The history of the ukulele can be traced back to Portugal’s Madeira Islands, where its ancestors were small guitar-like instruments called machete, braguinha and cavaquinho.
When Portuguese settlers arrived in Hawaii, they missed their beloved machete and other instruments from home. So they opened shops in Honolulu to craft replicas of this small four-stringed instrument.
The ukulele has become iconic with Hawaii and its culture. But its roots lie much further back than you might think!
The origin of the ukulele can be traced back to Madeira, Portugal. At that time, Madeira had a bustling port city and an extensive timber and furniture manufacturing industry. Local musicians would entertain passengers on board ships with four-string instruments similar to machetes or braguinhas – similar in appearance but more powerful!
In 1879, a group of Portuguese immigrants arrived on the Hawaiian Islands and quickly made themselves known with their new instrument: machetes. Manuel Nunes, Augusto Dias and Jose do Espirito Santo were three woodworkers from Madeira who came to work on a sugar plantation. Soon they realized they could make more money as cabinet makers instead of field laborers by creating machetes and other stringed instruments popular throughout the region.
These Portuguese settlers were the earliest known ukulele makers and brought this instrument to Hawaii. Inspired by their Portuguese machete, but also other small string instruments like cavaquinho and timple, these Portuguese men created an instrument unlike any other in history.
When the ukulele was introduced in Hawaii, it quickly gained popularity and started appearing in all types of Hawaiian music. This was partly because it was easy to learn how to play and had an inviting sound. Plus, its price point made it affordable for anyone to purchase; before long, ukuleles had spread throughout Hawaii as well as throughout America.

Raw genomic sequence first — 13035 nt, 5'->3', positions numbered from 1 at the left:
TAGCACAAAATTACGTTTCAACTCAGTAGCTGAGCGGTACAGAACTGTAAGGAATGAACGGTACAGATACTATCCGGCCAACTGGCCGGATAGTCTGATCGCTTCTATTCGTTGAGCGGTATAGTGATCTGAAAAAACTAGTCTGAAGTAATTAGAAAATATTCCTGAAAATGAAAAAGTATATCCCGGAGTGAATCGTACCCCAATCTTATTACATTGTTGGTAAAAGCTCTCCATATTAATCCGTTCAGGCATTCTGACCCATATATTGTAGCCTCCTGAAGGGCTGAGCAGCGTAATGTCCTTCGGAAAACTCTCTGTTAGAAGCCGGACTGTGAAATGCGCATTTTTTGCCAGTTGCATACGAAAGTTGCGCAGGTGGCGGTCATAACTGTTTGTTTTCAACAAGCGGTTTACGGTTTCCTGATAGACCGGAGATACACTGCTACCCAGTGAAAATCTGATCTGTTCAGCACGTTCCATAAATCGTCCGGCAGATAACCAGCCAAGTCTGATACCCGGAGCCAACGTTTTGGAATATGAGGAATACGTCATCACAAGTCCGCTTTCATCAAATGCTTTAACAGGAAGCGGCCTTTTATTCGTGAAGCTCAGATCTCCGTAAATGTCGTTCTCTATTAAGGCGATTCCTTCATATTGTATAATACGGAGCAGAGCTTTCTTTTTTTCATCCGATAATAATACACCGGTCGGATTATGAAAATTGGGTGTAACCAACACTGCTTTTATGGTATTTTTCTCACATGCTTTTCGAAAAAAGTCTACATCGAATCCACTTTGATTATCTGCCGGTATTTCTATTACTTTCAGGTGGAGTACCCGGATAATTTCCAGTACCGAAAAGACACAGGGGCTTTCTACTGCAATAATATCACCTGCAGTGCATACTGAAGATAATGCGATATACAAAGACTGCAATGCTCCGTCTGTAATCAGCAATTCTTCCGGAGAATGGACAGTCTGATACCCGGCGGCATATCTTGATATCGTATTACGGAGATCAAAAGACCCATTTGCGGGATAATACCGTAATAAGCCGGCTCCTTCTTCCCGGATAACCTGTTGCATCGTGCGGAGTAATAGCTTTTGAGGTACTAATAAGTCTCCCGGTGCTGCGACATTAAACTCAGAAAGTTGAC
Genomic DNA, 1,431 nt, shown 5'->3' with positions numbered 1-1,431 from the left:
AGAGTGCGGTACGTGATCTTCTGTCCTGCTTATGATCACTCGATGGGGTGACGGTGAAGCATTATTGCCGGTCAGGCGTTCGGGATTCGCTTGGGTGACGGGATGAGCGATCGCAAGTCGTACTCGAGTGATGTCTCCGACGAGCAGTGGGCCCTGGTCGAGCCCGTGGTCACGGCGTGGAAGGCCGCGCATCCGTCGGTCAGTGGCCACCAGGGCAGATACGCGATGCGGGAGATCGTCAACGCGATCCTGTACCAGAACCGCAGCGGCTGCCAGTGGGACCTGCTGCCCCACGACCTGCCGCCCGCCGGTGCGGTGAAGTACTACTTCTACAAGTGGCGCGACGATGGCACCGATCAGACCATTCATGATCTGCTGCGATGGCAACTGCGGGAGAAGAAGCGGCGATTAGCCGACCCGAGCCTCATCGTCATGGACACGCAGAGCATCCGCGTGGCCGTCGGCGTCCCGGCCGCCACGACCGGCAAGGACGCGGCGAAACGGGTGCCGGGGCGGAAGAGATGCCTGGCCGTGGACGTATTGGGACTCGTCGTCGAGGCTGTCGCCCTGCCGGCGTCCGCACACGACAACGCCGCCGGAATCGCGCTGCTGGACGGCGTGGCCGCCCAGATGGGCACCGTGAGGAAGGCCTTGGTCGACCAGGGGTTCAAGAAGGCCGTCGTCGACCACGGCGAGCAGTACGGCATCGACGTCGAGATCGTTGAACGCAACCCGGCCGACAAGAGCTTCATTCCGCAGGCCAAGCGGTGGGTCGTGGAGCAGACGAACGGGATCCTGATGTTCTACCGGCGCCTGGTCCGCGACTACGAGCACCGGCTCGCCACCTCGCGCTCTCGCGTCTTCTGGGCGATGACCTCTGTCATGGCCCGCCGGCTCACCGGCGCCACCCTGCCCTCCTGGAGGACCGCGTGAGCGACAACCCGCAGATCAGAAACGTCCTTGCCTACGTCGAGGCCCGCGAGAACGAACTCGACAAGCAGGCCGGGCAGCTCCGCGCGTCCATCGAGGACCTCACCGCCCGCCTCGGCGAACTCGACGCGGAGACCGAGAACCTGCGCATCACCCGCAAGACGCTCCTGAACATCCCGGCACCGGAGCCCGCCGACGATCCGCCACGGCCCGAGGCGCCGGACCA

It has since become a common sight at weddings, festivals and other festive events in Hawaii. Not only does it bring people together but it is an incredibly versatile instrument that can be played in any style from blues to country to Hawaiian music.
The ukulele was traditionally made from highly figured koa wood with an attractive pattern. After carving and sanding, thin metal or wood strips were glued into the grooves to form frets. These allow musicians to alter the tone of their instrument as well as add or subtract notes from its soundscape.
Although the ukulele was initially made from koa, it eventually began being produced in other woods such as rosewood and walnut. These lighter models offered added stability and a better sound than their koa-based predecessors.
In the 1920s, several mainland American companies began producing ukuleles with the goal of creating a mass market for this instrument. This resulted in lower costs and greater durability of the instrument, which attracted many players.
Ukulele songs such as “Over the Rainbow,” “Kaw-Liga,” and “Honolua” have become classic favorites, featuring in movies like The Wizard of Oz where it introduced Aloha music to millions.
The ukulele is one of the most beloved stringed instruments. It can be played by anyone and its distinctive sound appeals to musicians of all ages.